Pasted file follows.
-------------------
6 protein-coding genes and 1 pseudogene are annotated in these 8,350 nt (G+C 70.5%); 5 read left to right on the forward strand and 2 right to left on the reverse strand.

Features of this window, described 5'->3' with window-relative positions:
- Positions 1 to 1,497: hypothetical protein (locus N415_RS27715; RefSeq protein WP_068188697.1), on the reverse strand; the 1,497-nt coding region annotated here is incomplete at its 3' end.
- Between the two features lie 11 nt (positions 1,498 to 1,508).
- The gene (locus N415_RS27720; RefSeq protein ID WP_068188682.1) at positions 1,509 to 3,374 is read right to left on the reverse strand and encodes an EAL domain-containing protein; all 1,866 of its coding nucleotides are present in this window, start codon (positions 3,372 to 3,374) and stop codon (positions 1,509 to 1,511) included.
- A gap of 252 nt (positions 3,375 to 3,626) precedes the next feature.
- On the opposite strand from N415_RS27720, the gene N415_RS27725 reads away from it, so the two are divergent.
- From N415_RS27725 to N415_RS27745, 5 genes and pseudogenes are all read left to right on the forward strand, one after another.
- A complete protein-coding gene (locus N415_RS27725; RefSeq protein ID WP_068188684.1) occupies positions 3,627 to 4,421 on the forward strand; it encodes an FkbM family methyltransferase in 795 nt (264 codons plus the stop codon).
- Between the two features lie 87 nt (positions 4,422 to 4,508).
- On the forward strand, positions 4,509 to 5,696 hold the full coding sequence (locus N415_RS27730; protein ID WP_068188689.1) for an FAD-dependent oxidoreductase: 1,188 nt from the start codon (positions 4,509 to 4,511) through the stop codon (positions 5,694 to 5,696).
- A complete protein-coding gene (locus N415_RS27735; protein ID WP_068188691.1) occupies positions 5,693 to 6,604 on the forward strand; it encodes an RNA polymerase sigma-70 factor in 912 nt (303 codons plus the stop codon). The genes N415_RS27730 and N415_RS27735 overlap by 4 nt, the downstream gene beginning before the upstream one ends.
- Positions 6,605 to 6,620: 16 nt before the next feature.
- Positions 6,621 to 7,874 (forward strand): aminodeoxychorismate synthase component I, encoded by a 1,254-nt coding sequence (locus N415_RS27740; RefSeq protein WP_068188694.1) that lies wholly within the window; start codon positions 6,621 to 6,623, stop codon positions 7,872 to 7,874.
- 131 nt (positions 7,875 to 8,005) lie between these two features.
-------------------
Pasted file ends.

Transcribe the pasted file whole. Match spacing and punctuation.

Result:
6 protein-coding genes and 1 pseudogene are annotated in these 8,350 nt (G+C 70.5%); 5 read left to right on the forward strand and 2 right to left on the reverse strand.

Features of this window, described 5'->3' with window-relative positions:
- Positions 1 to 1,497: hypothetical protein (locus N415_RS27715; RefSeq protein WP_068188697.1), on the reverse strand; the 1,497-nt coding region annotated here is incomplete at its 3' end.
- Between the two features lie 11 nt (positions 1,498 to 1,508).
- The gene (locus N415_RS27720; RefSeq protein ID WP_068188682.1) at positions 1,509 to 3,374 is read right to left on the reverse strand and encodes an EAL domain-containing protein; all 1,866 of its coding nucleotides are present in this window, start codon (positions 3,372 to 3,374) and stop codon (positions 1,509 to 1,511) included.
- A gap of 252 nt (positions 3,375 to 3,626) precedes the next feature.
- On the opposite strand from N415_RS27720, the gene N415_RS27725 reads away from it, so the two are divergent.
- From N415_RS27725 to N415_RS27745, 5 genes and pseudogenes are all read left to right on the forward strand, one after another.
- A complete protein-coding gene (locus N415_RS27725; RefSeq protein ID WP_068188684.1) occupies positions 3,627 to 4,421 on the forward strand; it encodes an FkbM family methyltransferase in 795 nt (264 codons plus the stop codon).
- Between the two features lie 87 nt (positions 4,422 to 4,508).
- On the forward strand, positions 4,509 to 5,696 hold the full coding sequence (locus N415_RS27730; protein ID WP_068188689.1) for an FAD-dependent oxidoreductase: 1,188 nt from the start codon (positions 4,509 to 4,511) through the stop codon (positions 5,694 to 5,696).
- A complete protein-coding gene (locus N415_RS27735; protein ID WP_068188691.1) occupies positions 5,693 to 6,604 on the forward strand; it encodes an RNA polymerase sigma-70 factor in 912 nt (303 codons plus the stop codon). The genes N415_RS27730 and N415_RS27735 overlap by 4 nt, the downstream gene beginning before the upstream one ends.
- Positions 6,605 to 6,620: 16 nt before the next feature.
- Positions 6,621 to 7,874 (forward strand): aminodeoxychorismate synthase component I, encoded by a 1,254-nt coding sequence (locus N415_RS27740; RefSeq protein WP_068188694.1) that lies wholly within the window; start codon positions 6,621 to 6,623, stop codon positions 7,872 to 7,874.
- 131 nt (positions 7,875 to 8,005) lie between these two features.